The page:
A Little History

A Little History…

The Forest Lodge dates from the mid-eighteenth century and is an original coaching inn. The barn at the back of the building – our restaurant – was where the horses were rested between stages of the journey.major-oak

Over the course of the last two and a half centuries, the Forest Lodge has seen various incarnations as an inn and a hotel. Walking through the side entrance door to the main building, you can see the ‘Abstract of Title’ framed on the wall. The fourth panel refers to ‘The Temperance Hotel’ of 1903, a name that would be somewhat misleading for our establishment of today! Later on, in the 1920s, part of the hotel apparently became ‘Scrimshire’s Fish Shop’ before being converted, in the 1940s, into a tea shop run by a lady called Miss Wingate.

The Forest Lodge sits just five minutes’ walk from the famous Sherwood Forest, legendary stalking ground of the semi-mythical folk hero Robin Hood, first made popular in medieval ballads. Thanks to this connection with Robin, Sherwood has become one of the most visited woods in the United Kingdom. It actually means ‘shire wood’ and was once the largest of about 90 royal forests, a popular hunting ground with nearly all monarchs from Henry I to Richard III. Later on, from the 16th century onwards, many trees were felled to make way for farming and to provide wood for the construction of ships. The royal land was increasingly sold to wealthy families to build mansions with vast landscaped parks. It was for this reason that the area came to be known as ‘the Dukeries.’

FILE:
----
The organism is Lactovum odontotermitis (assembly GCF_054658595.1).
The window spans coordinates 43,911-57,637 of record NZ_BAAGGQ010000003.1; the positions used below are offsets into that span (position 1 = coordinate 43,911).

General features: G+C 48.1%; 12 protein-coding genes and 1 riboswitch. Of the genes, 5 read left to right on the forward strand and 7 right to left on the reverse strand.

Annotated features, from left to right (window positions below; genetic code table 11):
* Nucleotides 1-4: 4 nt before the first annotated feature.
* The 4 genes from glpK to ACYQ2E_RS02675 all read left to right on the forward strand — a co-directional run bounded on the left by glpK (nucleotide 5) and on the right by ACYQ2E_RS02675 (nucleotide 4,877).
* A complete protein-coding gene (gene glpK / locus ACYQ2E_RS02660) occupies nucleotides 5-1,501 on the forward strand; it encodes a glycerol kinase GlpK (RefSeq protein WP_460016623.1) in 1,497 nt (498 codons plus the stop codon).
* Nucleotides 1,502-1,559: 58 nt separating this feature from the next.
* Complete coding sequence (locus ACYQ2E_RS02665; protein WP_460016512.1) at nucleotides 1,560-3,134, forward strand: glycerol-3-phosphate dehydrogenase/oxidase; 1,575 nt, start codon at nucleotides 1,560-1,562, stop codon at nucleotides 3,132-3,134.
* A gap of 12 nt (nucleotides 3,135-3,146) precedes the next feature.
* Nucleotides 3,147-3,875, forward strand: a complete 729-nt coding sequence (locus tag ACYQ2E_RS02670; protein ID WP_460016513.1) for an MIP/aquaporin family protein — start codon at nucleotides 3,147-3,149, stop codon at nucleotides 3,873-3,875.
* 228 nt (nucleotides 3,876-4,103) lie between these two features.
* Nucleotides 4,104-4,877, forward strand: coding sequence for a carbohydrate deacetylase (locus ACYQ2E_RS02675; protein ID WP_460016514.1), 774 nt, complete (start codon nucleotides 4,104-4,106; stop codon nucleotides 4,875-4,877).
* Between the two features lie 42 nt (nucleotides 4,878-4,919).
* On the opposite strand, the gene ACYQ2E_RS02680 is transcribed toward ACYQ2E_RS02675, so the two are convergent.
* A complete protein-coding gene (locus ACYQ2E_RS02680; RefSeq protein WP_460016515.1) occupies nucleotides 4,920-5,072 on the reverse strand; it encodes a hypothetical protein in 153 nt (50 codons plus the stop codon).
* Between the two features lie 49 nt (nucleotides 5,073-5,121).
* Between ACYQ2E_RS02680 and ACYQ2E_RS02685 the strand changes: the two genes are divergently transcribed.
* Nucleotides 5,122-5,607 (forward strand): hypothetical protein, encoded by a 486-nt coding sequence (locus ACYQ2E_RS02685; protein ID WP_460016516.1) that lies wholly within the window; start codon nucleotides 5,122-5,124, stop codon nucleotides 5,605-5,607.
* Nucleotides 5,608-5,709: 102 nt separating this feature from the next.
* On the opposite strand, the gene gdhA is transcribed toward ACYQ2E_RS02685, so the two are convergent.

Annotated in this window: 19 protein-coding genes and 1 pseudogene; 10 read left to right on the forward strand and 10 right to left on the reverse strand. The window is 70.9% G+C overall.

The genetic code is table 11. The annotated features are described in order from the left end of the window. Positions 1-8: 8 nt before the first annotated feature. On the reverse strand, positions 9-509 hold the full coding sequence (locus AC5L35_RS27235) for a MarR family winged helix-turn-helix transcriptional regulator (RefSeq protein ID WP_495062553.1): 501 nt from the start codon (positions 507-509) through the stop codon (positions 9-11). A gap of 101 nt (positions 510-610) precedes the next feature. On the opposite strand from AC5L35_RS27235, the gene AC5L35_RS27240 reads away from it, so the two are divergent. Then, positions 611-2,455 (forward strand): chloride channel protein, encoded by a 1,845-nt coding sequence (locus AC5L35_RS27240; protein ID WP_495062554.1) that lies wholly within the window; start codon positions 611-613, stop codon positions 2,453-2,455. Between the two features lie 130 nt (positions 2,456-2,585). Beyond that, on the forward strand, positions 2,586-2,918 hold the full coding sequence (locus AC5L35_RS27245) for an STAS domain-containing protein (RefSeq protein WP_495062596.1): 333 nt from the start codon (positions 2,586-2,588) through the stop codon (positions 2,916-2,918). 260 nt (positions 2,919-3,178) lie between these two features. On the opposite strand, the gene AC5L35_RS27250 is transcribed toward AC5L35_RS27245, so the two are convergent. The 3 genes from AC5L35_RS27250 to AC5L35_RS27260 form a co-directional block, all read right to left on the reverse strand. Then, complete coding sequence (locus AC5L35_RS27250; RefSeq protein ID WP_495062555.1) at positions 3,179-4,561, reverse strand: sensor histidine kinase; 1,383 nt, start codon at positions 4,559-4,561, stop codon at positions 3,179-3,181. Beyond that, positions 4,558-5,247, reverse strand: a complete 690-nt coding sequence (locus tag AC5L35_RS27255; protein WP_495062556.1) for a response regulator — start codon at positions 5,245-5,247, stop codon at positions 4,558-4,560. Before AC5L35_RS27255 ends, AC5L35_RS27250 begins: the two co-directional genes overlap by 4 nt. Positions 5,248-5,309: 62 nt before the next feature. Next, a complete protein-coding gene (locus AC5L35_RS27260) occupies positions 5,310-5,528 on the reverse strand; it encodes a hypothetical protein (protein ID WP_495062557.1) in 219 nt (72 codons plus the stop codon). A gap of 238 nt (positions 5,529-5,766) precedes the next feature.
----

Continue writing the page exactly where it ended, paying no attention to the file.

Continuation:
The village of Edwinstowe itself was named after Edwin, King of Northumbria, and it literally means “the holy place of Edwin.” It is believed that Edwin died whilst fighting a battle against King Penda of Mercia just a few miles from here in 633 A.D. In his honour, a church was built on the site of the present day St. Mary’s church where, according to legend, Robin Hood married Maid Marion. The church can be seen from the windows of many of our rooms.

The Forest Lodge is ideally situated to visit a host of local attractions, some of which include:

  • Rufford Country Park – containing the ruins of a 12th century Cistercian Abbey
  • Clumber Park – once the seat of the Duke of Newcastle
  • Southwell Minster – dating from the 7th century
  • Newark Castle – built in the 12th century
  • Newstead Abbey – home of the poet Lord Byron
  • Nottingham Castle – built by William the Conqueror
  • Chatsworth House – a country house dating from 1552

For those of a more active disposition, there are plenty of sporting activities very nearby:

  • Carting
  • Paint – balling
  • Archery
  • Mountain – biking
  • Golf

Whatever your plans might be, business or pleasure, the aim of all staff at the Forest Lodge is to ensure that your stay is as comfortable and enjoyable as possible. Feel free to ask us for anything and we will do our utmost to satisfy your requirements. Also, do give us feedback on your experience and let us know whether we are on the right track.

In the meantime, enjoy your stay!